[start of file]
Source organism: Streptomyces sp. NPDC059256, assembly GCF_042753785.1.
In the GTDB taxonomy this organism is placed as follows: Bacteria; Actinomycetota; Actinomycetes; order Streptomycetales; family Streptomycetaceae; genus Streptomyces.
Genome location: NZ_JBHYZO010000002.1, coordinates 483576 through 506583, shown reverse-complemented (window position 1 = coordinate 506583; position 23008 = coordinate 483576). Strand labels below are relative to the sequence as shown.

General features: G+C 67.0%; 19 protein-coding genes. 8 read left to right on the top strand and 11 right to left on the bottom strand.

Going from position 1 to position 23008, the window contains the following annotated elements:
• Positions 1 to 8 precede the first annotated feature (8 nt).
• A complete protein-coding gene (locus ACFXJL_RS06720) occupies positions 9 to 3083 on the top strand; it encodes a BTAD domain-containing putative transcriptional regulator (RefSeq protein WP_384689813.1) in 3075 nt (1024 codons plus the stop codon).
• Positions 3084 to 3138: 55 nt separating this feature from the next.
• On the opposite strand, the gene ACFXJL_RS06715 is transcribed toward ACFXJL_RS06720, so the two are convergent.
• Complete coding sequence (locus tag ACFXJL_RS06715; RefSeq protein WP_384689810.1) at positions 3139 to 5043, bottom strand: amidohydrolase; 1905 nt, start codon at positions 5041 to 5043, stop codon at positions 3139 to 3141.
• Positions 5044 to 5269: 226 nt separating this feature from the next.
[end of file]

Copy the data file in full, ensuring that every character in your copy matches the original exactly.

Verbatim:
Source organism: Streptomyces sp. NPDC059256, assembly GCF_042753785.1.
In the GTDB taxonomy this organism is placed as follows: Bacteria; Actinomycetota; Actinomycetes; order Streptomycetales; family Streptomycetaceae; genus Streptomyces.
Genome location: NZ_JBHYZO010000002.1, coordinates 483576 through 506583, shown reverse-complemented (window position 1 = coordinate 506583; position 23008 = coordinate 483576). Strand labels below are relative to the sequence as shown.

General features: G+C 67.0%; 19 protein-coding genes. 8 read left to right on the top strand and 11 right to left on the bottom strand.

Going from position 1 to position 23008, the window contains the following annotated elements:
• Positions 1 to 8 precede the first annotated feature (8 nt).
• A complete protein-coding gene (locus ACFXJL_RS06720) occupies positions 9 to 3083 on the top strand; it encodes a BTAD domain-containing putative transcriptional regulator (RefSeq protein WP_384689813.1) in 3075 nt (1024 codons plus the stop codon).
• Positions 3084 to 3138: 55 nt separating this feature from the next.
• On the opposite strand, the gene ACFXJL_RS06715 is transcribed toward ACFXJL_RS06720, so the two are convergent.
• Complete coding sequence (locus tag ACFXJL_RS06715; RefSeq protein WP_384689810.1) at positions 3139 to 5043, bottom strand: amidohydrolase; 1905 nt, start codon at positions 5041 to 5043, stop codon at positions 3139 to 3141.
• Positions 5044 to 5269: 226 nt separating this feature from the next.